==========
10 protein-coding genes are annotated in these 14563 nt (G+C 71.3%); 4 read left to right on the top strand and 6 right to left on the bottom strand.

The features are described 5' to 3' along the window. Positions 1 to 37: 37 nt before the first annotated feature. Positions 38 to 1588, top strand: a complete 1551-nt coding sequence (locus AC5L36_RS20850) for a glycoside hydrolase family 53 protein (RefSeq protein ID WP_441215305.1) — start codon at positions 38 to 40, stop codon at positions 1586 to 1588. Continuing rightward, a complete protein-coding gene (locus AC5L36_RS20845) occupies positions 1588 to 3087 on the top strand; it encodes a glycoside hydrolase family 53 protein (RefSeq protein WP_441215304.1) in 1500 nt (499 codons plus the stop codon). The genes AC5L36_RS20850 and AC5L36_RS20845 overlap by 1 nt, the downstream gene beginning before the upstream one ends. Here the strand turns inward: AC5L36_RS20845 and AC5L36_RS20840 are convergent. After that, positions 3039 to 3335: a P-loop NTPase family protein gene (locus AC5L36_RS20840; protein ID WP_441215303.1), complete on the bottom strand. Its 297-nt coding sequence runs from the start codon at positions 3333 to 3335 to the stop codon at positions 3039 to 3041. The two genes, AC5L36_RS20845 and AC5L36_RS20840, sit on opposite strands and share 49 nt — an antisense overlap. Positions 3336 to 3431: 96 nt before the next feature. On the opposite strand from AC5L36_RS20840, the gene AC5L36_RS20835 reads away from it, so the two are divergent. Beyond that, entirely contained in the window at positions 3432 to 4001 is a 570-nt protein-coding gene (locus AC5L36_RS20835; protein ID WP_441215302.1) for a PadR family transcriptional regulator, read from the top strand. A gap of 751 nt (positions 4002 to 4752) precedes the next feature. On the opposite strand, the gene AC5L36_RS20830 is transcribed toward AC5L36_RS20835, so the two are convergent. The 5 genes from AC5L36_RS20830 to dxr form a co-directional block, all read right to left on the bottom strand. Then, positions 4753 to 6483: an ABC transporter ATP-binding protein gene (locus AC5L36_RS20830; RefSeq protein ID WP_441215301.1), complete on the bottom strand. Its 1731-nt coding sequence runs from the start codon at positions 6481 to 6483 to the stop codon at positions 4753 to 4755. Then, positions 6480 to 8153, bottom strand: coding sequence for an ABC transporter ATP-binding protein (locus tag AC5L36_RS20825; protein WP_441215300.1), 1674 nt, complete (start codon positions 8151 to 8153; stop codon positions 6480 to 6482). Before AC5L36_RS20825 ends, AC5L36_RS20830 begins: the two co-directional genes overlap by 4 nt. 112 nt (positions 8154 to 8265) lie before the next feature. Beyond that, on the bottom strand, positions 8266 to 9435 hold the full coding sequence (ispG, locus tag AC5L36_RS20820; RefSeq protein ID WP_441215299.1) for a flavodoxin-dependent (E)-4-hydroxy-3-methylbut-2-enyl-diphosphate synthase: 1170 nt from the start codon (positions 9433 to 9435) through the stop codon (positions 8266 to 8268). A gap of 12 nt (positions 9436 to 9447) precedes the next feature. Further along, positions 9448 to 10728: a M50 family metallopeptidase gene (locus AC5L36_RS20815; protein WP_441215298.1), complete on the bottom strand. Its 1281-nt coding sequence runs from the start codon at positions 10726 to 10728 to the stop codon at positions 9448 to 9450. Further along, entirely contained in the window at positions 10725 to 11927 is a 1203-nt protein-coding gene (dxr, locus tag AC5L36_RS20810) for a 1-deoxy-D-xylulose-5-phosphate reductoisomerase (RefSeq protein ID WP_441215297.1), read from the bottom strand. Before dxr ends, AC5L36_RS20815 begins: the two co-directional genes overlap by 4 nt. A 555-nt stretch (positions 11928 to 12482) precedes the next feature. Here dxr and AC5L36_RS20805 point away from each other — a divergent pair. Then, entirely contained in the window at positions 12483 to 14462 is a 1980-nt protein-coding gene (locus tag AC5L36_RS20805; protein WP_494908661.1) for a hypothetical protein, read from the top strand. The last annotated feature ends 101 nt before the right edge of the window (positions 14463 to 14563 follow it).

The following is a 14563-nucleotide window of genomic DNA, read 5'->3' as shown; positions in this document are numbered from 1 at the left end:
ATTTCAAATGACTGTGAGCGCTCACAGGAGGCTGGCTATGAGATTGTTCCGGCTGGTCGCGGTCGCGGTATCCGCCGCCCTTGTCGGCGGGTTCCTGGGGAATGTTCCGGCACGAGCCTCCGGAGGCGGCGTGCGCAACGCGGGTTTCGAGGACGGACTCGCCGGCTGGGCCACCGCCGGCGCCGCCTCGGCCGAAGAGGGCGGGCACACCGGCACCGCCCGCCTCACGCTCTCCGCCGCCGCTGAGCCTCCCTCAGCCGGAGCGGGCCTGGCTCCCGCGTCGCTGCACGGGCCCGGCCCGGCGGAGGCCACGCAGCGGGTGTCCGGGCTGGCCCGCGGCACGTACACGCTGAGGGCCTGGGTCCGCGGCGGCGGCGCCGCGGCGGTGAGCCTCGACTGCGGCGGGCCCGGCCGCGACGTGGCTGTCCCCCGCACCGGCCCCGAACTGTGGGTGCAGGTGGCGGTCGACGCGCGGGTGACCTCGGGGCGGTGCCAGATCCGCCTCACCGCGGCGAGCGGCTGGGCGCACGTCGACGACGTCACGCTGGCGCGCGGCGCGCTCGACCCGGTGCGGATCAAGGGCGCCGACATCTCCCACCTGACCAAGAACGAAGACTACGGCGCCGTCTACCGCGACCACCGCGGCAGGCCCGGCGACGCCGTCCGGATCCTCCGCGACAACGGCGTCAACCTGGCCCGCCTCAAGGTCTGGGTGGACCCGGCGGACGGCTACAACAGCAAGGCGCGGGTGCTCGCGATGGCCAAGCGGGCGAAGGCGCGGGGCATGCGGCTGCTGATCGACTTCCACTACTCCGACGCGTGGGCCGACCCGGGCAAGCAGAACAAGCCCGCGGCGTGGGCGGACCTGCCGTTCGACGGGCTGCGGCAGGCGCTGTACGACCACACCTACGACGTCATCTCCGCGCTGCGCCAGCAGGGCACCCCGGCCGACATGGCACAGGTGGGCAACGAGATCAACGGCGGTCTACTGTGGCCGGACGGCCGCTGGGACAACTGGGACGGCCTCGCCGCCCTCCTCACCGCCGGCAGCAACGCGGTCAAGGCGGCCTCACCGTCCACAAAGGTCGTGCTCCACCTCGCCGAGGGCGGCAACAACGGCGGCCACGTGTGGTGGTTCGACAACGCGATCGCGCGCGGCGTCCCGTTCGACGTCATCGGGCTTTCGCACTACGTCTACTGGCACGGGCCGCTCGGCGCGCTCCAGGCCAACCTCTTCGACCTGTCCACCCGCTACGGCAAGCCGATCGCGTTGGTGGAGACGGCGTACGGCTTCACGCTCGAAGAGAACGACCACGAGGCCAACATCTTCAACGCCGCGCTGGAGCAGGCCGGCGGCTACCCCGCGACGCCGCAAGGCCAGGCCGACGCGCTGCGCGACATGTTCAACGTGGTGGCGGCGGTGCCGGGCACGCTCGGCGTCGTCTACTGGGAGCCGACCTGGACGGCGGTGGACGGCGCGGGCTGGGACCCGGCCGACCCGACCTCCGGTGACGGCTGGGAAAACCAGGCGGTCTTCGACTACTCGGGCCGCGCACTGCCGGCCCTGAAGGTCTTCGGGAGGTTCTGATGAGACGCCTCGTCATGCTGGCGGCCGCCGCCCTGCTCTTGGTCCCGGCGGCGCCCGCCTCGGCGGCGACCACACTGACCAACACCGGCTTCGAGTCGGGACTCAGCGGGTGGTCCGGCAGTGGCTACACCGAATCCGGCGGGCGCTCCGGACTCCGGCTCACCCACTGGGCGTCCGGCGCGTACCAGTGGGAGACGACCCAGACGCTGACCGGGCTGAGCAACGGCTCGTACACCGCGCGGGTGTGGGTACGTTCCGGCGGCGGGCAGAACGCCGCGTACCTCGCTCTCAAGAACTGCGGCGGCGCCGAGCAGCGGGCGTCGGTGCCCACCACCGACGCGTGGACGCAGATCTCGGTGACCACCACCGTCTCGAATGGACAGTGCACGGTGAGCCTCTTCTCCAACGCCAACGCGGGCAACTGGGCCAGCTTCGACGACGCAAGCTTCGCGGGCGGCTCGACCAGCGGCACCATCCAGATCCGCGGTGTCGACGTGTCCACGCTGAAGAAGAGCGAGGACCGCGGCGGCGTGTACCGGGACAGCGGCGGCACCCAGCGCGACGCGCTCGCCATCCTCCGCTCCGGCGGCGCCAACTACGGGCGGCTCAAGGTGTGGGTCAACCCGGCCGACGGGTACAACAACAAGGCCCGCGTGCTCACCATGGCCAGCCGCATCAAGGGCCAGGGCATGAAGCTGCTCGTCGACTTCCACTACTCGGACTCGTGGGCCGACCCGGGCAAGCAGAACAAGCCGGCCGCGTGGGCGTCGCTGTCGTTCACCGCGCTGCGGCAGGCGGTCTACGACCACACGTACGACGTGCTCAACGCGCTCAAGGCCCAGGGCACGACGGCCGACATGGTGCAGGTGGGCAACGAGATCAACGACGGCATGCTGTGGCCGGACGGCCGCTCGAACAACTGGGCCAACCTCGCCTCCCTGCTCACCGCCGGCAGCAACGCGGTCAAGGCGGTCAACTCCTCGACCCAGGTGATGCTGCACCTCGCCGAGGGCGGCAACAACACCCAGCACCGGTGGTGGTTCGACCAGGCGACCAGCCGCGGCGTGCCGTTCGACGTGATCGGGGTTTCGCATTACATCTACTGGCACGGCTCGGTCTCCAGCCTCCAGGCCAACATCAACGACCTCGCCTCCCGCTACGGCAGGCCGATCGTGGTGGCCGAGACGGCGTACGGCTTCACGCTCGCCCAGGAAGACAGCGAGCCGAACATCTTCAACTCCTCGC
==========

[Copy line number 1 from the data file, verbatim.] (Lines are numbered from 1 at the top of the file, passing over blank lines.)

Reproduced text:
10 protein-coding genes are annotated in these 14563 nt (G+C 71.3%); 4 read left to right on the top strand and 6 right to left on the bottom strand.